Comics superstar, Wildstorm founder, and nicest guy in comics Jim Lee was joined by DC Executive Editor Dan DiDio for a one on one question and answer session with fans at this year’s Wizard World Philly.
After they both arrived a bit late, they sat down and DiDio open with a question for Lee of his own: when is he going to get “All Star Batman and Robin” issue five done?
“Thanks, Dan.” deadpanned Lee, who claimed that the issue is already in the can. After that it was straight into questions from the fans.
The first question was simple; how long did it take to do the six page foldout of the batcave from “All Star Batman and Robin” #4?
Not long, as it turns out, since the scene was mostly rocks and cars, things that required very little erasing and redrawing to get right. The real problem with the pages was that a tired lee initially thought it was only five pages, so he had to go back and correct the flaw.
When asked what it was like to work with Frank Miller, and whether they worked together to hash out the plot, Lee’s answer was simple.
“For the most part, he’s the writer, I’m the artist.”
It’s a little different working with a writer is also an artist, especially when the artist is one as accomplished as Miller.
The feeling is a bit like “I can do it, can you.” The pressure got to Lee a bit, as he redrew the first few pages of the first issue several times, trying to imagine how Frank would do it until he realized that he was there to do it his way.
“It’s pretty easy working with Frank.” Said Lee, noting that Miller’s iconographic style meant that the art was very focused.
Lee’s return to “Wildcats” with writer Grant Morrison is slated for September. Orginally “All Star Batman and Robin” was only supposed to be a six-issue arc, finished in time for Lee to begin work on “Wildcats,” but things did quite work out that way.
“When we’re still in the car in issue four,” said Lee, ” I figured that it wasn’t going to be just six issues.”
Still, Lee is confident hat the two book’s bimonthly schedule will allow him to get it all done. Well, sort of confident, anyway.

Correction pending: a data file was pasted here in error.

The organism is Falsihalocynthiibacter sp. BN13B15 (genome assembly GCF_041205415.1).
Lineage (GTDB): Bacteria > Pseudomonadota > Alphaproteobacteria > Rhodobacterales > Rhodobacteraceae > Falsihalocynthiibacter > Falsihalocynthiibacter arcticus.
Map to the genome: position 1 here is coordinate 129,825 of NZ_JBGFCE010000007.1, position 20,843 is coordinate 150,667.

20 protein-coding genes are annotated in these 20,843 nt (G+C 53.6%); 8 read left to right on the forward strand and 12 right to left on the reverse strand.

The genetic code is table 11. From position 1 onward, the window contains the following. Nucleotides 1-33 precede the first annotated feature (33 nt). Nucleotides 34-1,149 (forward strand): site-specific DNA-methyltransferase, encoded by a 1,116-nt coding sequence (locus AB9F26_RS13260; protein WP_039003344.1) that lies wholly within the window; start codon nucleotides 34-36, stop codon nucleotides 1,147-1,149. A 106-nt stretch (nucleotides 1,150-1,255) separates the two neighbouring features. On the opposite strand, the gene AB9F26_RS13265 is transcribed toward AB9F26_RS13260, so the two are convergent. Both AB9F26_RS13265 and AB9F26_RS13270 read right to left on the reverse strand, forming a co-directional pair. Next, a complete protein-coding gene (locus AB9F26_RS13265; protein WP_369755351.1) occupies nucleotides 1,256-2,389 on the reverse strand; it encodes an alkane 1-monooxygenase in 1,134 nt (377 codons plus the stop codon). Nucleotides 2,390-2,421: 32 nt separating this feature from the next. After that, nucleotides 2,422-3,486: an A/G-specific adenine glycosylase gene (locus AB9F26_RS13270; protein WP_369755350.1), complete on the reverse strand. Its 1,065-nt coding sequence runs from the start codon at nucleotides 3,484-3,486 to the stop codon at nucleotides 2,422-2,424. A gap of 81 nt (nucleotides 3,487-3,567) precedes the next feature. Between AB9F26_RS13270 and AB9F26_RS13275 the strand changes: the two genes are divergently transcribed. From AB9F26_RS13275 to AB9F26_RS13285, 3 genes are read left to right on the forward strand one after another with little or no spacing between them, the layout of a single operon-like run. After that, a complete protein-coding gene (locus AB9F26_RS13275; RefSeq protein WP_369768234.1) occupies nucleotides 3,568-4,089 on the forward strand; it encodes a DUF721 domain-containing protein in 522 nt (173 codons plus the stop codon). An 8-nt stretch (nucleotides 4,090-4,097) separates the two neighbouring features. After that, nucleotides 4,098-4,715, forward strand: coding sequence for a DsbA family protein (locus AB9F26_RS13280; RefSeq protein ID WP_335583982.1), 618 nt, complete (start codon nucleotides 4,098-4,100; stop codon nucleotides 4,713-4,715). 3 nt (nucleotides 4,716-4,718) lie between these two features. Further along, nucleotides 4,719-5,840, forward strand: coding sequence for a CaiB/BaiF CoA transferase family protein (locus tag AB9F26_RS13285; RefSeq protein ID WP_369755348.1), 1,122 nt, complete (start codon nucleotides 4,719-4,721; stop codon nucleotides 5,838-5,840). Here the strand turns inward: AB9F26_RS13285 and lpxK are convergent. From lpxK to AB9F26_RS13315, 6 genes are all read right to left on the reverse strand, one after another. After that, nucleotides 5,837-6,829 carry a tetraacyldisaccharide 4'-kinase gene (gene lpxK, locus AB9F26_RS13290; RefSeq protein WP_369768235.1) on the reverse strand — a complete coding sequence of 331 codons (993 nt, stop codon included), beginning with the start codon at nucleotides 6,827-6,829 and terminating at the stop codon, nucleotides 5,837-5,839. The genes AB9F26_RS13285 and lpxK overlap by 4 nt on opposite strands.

“‘Wildcats’ is bimonthly, so now I get to be late on two books” said Lee.
The break neck pacing and team approach Morrison is taking also helps, since it’s a big change from the more languid pace of “ASB&R,” which focuses mostly on Batman.
When asked if he’d write something like “Infinite Crisis” or “Civil War,” Lee said that what he really to write is “Watchmen.”
“Just put your name on it,” said DiDio,” He’s pissed off anyhow.”
Lee has little interest in those kinds of books, mostly because he views them as simple emotional button pushing.
“You like this character? He’s dead” said Lee, clearly not fan of that kind event. He’d like to write smaller, more personal stories.
If he could work on any character in the DCU that he hasn’t worked on before, it’d be “All Star Batman and Robin”, on time.
“No, ‘Legion of Superheroes.’ One issue a year” Lee joked.
An audience member wanted to know how many hours a day it took for Lee to make his page a day pace.
“Anywhere from six hours up. Sometimes four if I’m really cooking. But usually ten to twelve, because of TV” said Lee. Still he can get his pace to two pages a day at about six hours each if he’s really pushing. Some issues of ‘Hush’ were done in as little as two weeks.
Asked if he got a super sweet system from Alienware after he did work for them last year, Lee revealed he got a three computer set up that, owing to his schedule, he rarely gets a chance to use. His kids quite like it, being big fans of World of Warcraft.
For himself, when he has the time, he likes to play first person shooters, partly for stress relief.
“Nothing takes the stress out like capping thirteen year old kids” said Lee, hopefully jokingly.
Asked if he had any mentors or he in turn was mentor anyone, he mentioned how he learned a great from Carl Potts and Archie Goodwin.
“They taught me a lot of good working habits,” said Lee ” Which I then promptly forgot.”
As for mentoring, he’s not doing so in any formal way, but he works closely with the Wildstorm artists, in a mentoring capacity.
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He commented on the current trend of multiple variant covers, something harkening back to the nineties, after a fan, clearly opposed to the, asked for his take on it.
“That’s a good example of a loaded question” Lee said.
Never that kind of collector himself, he admits that he doesn’t really understand the need to buy them, but since nobody is being forced to purchase them, he sees no harm in it. People who want them all can get them. Everybody else can just get one. There’s no real problem there.
Lee was also asked about his long time collaboration with inker Scott Williams. The initially worked together on “Punisher: War Journal” when Williams was already well on his way in his career as an inker.
Lee loved what Williams was able to do with his art, especially with the instinctive ease with which Williams was able to bring out the best in Lee’s work. Even today, Williams is still trying to keep pushing his art to the next level, not content to simply rest on his past accomplishments.
The session ended with a fan asking how Lee managed to stay so popular for so long.
“I avoided Kevin Federline” Lee joked, before revealing that the only secret was to work as hard as you can , never giving up the quest to be the best.
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